It seems that no movie escapes some sort of controversy these days and Aaron Sorkin’s Being the Ricardos is no exception. The writer-director’s semi-biographical take on one turbulent week in the lives of legendary entertainers Lucille Ball and her husband Desi Arnaz as they produce an episode of I Love Lucy was in the barrel almost from the start due to Sorkin’s casting choices.
Originally set to star Cate Blanchett as the iconic Ball, Being the Ricardos went through a lengthy development process that resulted in Blanchett having to step away. Sorkin cast Nicole Kidman as Ball and Javier Bardem as Arnaz, with the usual small but loud bevy of armchair critics on social media slamming Sorkin’s choices for reasons ranging from Kidman not looking enough like Ball to Bardem being Spanish and not Cuban like Arnaz.
The idea of letting users on social media dictate casting choices, or at least sway public opinion against a project sight unseen because of their issues with whom a filmmaker selects for a role, is anathema to Sorkin.
“I don’t use Twitter as my casting director,” he says. “I use Francine Maisler. Francine and I both have the advantage of having read the script and knowing what the movie is about before we cast it. I don’t know who the people are on Twitter and I know that they haven’t read the script, don’t know what the movie is about. They’re assuming it’s something else. They’re assuming I’m casting Lucy Ricardo and not Lucille Ball. It’s just so much graffiti to me.”
As for the issue of whether Sorkin should have went after a Cuban actor to play Arnaz, instead of the Spanish-born Bardem, that is part of a much thornier ongoing debate. Actors have withdrawn from projects after public outcries over similar situations, most notably Scarlett Johansson, who pulled out of a movie about trans man Dante “Tex” Gill because social media users protested a cisgender woman playing a transgender man.
While there’s been no question that Hollywood should do more to cast a wider, more diverse net when it comes to hiring talent in general, and while there are opportunities where the player and the role are perfectly aligned (such as Alaqua Cox, a Deaf Native American playing Echo, also a Deaf Native American, in Marvel’s Hawkeye series), Sorkin feels that a) it’s down to who can do the best job in the role and b) certain attributes of a person are not things that one can “act.”
“[If you say] a straight guy can’t play gay, and a cisgendered person can’t play a transgender person, that way lies lunacy,” Sorkin explains. “That way lies absolute madness. Cuban and Spanish aren’t actable things, and neither is straight or gay.”
Sorkin elaborates, “If I’m directing you in a scene and I tell you, remember, you are freezing cold, you’ve been sitting in subzero temperatures for hours, your teeth are chattering, you can barely feel your face and you’ve got to tell your friend about the secret treasure map, use the cold as something you have to fight against to do this. That’s all actable. That’s active. If I say, let’s do it again but this time be Cuban, that is not actable. You can do an accent, but that’s it.”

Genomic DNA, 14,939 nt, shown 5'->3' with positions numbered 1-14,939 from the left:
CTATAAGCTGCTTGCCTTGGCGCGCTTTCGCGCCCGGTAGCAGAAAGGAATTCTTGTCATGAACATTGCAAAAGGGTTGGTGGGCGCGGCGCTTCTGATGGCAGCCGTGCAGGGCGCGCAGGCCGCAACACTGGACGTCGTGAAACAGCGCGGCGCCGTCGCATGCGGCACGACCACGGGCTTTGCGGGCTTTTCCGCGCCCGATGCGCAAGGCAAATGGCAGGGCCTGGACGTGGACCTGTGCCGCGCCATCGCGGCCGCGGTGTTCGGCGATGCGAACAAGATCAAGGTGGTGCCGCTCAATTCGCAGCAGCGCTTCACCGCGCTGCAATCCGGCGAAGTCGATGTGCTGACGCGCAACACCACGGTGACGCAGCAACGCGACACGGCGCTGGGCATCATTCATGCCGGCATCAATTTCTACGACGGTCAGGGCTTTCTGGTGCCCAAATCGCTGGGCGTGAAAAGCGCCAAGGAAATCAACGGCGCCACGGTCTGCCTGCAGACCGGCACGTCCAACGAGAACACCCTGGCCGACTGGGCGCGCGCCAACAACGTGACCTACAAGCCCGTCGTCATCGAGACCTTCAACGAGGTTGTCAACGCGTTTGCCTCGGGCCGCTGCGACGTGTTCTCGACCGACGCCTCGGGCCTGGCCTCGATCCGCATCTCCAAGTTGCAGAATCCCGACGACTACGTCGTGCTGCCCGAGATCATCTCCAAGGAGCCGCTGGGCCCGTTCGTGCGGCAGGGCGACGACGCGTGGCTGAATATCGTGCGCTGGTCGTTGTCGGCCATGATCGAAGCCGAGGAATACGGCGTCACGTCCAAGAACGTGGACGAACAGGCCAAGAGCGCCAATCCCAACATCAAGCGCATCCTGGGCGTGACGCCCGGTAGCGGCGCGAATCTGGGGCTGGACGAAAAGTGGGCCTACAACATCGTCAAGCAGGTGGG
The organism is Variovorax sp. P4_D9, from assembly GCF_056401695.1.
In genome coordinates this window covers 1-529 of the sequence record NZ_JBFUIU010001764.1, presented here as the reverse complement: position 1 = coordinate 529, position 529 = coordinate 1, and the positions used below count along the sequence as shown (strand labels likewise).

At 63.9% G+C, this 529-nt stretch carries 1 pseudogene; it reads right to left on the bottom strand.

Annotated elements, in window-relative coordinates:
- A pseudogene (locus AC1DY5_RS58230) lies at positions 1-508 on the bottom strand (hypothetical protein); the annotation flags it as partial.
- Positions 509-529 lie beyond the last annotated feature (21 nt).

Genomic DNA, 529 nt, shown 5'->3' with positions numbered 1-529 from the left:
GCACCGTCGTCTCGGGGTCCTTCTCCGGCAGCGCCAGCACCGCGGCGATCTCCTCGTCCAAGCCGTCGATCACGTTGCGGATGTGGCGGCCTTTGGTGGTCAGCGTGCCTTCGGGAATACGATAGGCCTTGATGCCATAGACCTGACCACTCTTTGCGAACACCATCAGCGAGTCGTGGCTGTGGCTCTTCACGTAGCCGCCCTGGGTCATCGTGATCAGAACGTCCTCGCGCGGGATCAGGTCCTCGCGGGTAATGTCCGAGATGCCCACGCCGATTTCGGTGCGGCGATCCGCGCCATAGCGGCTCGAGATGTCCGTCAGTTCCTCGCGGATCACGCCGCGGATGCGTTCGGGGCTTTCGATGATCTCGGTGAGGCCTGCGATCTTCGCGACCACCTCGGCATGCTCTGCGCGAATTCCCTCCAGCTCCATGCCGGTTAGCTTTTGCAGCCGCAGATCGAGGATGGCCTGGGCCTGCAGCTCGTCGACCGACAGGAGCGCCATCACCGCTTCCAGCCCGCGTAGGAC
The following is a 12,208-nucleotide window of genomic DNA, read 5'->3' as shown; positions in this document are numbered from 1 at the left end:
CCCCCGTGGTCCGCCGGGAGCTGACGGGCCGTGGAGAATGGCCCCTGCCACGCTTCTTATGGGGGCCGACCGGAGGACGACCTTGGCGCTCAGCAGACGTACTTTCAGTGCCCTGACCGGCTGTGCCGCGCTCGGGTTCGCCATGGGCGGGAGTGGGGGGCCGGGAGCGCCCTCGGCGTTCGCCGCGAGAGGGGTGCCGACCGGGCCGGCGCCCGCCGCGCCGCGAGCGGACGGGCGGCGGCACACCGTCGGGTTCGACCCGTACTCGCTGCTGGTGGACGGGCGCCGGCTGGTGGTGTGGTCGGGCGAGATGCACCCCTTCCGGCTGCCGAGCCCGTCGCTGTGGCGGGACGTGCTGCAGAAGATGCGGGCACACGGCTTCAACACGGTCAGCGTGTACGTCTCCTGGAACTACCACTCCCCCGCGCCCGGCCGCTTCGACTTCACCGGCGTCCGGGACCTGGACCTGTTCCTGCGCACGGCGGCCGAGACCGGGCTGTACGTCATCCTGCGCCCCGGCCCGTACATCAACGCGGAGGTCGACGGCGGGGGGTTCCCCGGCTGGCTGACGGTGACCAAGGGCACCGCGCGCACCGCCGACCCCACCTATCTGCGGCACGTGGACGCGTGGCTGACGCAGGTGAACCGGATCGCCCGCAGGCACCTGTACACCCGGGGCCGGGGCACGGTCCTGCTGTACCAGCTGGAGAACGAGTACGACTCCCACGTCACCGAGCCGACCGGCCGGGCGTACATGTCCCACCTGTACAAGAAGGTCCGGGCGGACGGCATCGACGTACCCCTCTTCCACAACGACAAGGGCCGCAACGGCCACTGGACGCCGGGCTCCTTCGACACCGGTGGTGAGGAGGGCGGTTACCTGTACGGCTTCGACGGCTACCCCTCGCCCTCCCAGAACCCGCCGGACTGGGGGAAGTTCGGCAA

Sorkin continues, “You can act being attracted to someone, but you can’t act straight. You can’t act gay. You can do some campy version of being macho or being effeminate, but that has nothing to do with straight or gay. So this idea that the actor’s own biography has to fit the biography of the character is not just silly, it’s taking us down a dangerous path. That of all people, people in the artistic community should want to start taking steps towards segregation, is beyond belief to me.”
Sorkin’s argument is in many ways a reasonable one. The problem is that Hollywood has been a one-way street forever, heavily predicated on a star system: sure, many A-list stars could go in and probably nail most characters they’re offered, but there’s been little to no opportunity for other actors–straight, gay, non-binary, or otherwise–to get a chance to read for the same role or others.
The director cites past instances of clearly racist or stereotypical performances as examples of what entertainers should continue to avoid.
“We know when we’re being demeaning, right?” Sorkin asks. “We understand why blackface is demeaning, that it has a historical context and that you’re making an unflattering cartoon character. We know why Mickey Rooney in Breakfast at Tiffany’s was offensive. It was for the very reason that he was [doing the role]. We know when we’re being demeaning. Javier Bardem playing Desi Arnaz is not being demeaning because the job wasn’t to play Cuban. It was to play Desi Arnaz.”
Being the Ricardos is streaming now on Amazon Prime Video.